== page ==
From the facts of the case it is clear that the purchase agreement was admittedly entered into between the Acquirer and Hoechst on 21.11.97 wherein a clear intention of acquiring substantial shares/voting rights i.e. 50.1% shares and control over the Indian Target company existed. In view of the said agreement the provisions of the said Regulations got triggered on 21.11.97 , since in terms of regulations14(1) and 14(3) the public announcement has to be made by the Acquirer within 4 working days of entering into an agreement or taking any decision which would result in change in control of the Target company. Accordingly, once the said regulations have been triggered the Acquirer was under an obligation, to make a public announcement in terms of the Regulations.

From perusal of the provisions of regulations 10 & 12, it is clear that the Acquirer is mandated , not to acquire shares or voting rights or control of the Target company unless the Acquirer makes a public announcement to acquire shares in accordance with the regulations and acquires such shares in accordance with the Regulations. Thus the regulations not only mandate issuance of public announcement by the Acquirer but also requires the Acquirer to acquire such shares in accordance with the regulations. It is clear that issuance of public announcement is not a post acquisition requirement but definitely a pre acquisition requirement.

In this regard, the Hon’ble Mumbai High Court in B.P. Plc case has held that ” Even Regulation 12, mentions in categorical terms as “no Acquirer shall acquire control over the Target company unless such person makes a public announcement to acquire shares and acquires such shares”.

Therefore, what is contemplated is that a public announcement must precede any acquisition of shares / control and then only a person can acquire shares / control. Any other interpretation would render public announcement superfluous and the objectives sought to be achieved would be lost.

This is all the more abundantly clear from Regulation 14(3) mentions about the necessity of public announcement when “any such change or changes are decided to be made as would result in the acquisition of control over the Target company by the Acquirer”. That is to say, when any such change is decided to be made, the same would result in acquisition or control, then the public announcement will have to be made. Therefore, once a decision is taken, which would result in acquisition or control, then public announcement must precede such acquisition or control. That is the decision to later on result in acquisition or taking control.”

In view of the above, more specifically as stated at para 11.1, the Acquirer had not only agreed to acquire the shares of the Target company pursuant to entering into the said Master Agreement/Draft Stock Purchase Agreement but in fact, had actually acquired the control over the Target company in terms of the Regulations on 21.11.97. The events subsequent to entering into draft purchase agreement clearly establish the fact that the actual acquisition of control of the Target company by the Acquirer was later on attempted to be regularized by the Acquirer through the aforesaid methods.

Thus, when the Acquirer, in the instant case, expressed its intention to acquire the 50.1% shares of the Target company by way of entering into Purchase Agreement with Hoechst on 21.11.97 it constituted an intention to acquire indirectly, the control over the Target company and thus triggered the Regulations and therefore, the obligation to make Public Announcement arose on that day which was to be made within four working days of 21.11.97, i.e. the date of entering into the said agreement.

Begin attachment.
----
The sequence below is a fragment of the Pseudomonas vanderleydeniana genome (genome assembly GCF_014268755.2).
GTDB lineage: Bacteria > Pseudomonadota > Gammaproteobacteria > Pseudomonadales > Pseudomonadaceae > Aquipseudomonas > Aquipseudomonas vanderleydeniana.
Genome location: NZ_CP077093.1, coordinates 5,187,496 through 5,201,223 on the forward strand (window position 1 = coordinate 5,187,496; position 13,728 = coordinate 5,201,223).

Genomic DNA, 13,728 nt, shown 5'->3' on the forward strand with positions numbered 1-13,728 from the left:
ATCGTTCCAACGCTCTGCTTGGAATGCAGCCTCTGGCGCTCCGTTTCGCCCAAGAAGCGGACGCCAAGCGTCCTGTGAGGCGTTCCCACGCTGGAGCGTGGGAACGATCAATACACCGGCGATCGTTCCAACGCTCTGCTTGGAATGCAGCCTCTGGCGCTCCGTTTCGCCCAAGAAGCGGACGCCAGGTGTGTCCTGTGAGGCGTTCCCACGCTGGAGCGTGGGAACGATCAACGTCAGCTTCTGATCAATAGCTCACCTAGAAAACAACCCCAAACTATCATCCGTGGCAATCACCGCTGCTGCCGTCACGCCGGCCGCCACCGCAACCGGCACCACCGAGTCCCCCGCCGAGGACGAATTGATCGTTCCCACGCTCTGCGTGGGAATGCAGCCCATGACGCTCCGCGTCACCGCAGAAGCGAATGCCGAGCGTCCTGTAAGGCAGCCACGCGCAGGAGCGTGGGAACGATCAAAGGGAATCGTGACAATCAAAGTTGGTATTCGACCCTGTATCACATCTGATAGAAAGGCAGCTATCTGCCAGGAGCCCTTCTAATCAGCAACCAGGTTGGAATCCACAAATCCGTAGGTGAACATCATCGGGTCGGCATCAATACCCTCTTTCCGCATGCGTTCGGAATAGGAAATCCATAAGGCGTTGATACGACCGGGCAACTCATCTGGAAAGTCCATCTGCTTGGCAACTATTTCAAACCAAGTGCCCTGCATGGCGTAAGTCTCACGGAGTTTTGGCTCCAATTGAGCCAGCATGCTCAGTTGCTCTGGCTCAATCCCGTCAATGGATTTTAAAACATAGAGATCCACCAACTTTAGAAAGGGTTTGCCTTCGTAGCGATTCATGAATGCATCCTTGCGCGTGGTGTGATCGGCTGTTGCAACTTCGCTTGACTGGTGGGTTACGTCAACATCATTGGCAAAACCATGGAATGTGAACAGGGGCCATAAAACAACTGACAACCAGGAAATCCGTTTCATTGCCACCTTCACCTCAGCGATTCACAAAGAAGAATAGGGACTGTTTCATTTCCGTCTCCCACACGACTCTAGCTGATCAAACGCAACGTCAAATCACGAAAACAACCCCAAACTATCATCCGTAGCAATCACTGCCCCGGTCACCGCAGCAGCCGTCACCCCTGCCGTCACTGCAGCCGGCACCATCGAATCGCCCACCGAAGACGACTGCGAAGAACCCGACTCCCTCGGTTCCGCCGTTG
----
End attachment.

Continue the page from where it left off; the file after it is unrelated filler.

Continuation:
It is found that as required under the aforesaid regulations, no public announcement has been made by the Acquirers and therefore they have violated regulations 14(1) & 14(3) of the said Regulations.

12. CONCLUSION

In view of the aforesaid, I find that the Acquirer has violated regulations 10 and 12 read with sub-regulations (1) and (3) of regulation 14, as the Acquirer has acquired 50.1% shares/voting rights and control in the Target company, without making public announcement to acquire shares/voting rights or control of the Target company in accordance with the said Regulations

13. ORDER

13.1. In view of the findings made above, in exercise of the powers conferred upon me under sub-section (3) of Section 4 read with Section 11B SEBI Act 1992 read with regulations 44 and 45 of the said Regulations, I hereby direct the Acquirer to make public announcement as required under Chapter III of the said Regulations in terms of regulations 10 & 12 taking 21.11.97 as the reference date for calculation of offer price. The public announcement shall be made within 45 days of passing of this order.

13.2. Further, in terms of sub regulation (12) of regulation 22, the payment of consideration to the shareholders of the Target company has to be made within 30 days of the closure of the offer. The maximum time period provided in the said Regulations for completing the offer formalities in respect of an open offer, is 120 days from the date of public announcement. The public announcement in the instant case ought to have been made taking 21.11.97 as a reference date and thus the entire offer process would have been completed latest by 21.3.98. Since no public announcement for acquisition of shares of the Target company has been made, which has adversely affected interest of shareholders of Target Company, it would be just and equitable to direct the Acquirer to pay interest @ 15 % per annum on the offer price. the Acquirer is hereby accordingly directed to pay interest @ 15 % per annum to the shareholders for the loss of interest caused to the shareholders from 22.3.98 till the date of actual payment of consideration for the shares to be tendered in the offer directed to be made by the Acquirer.

13.3. This order shall come into force with immediate effect.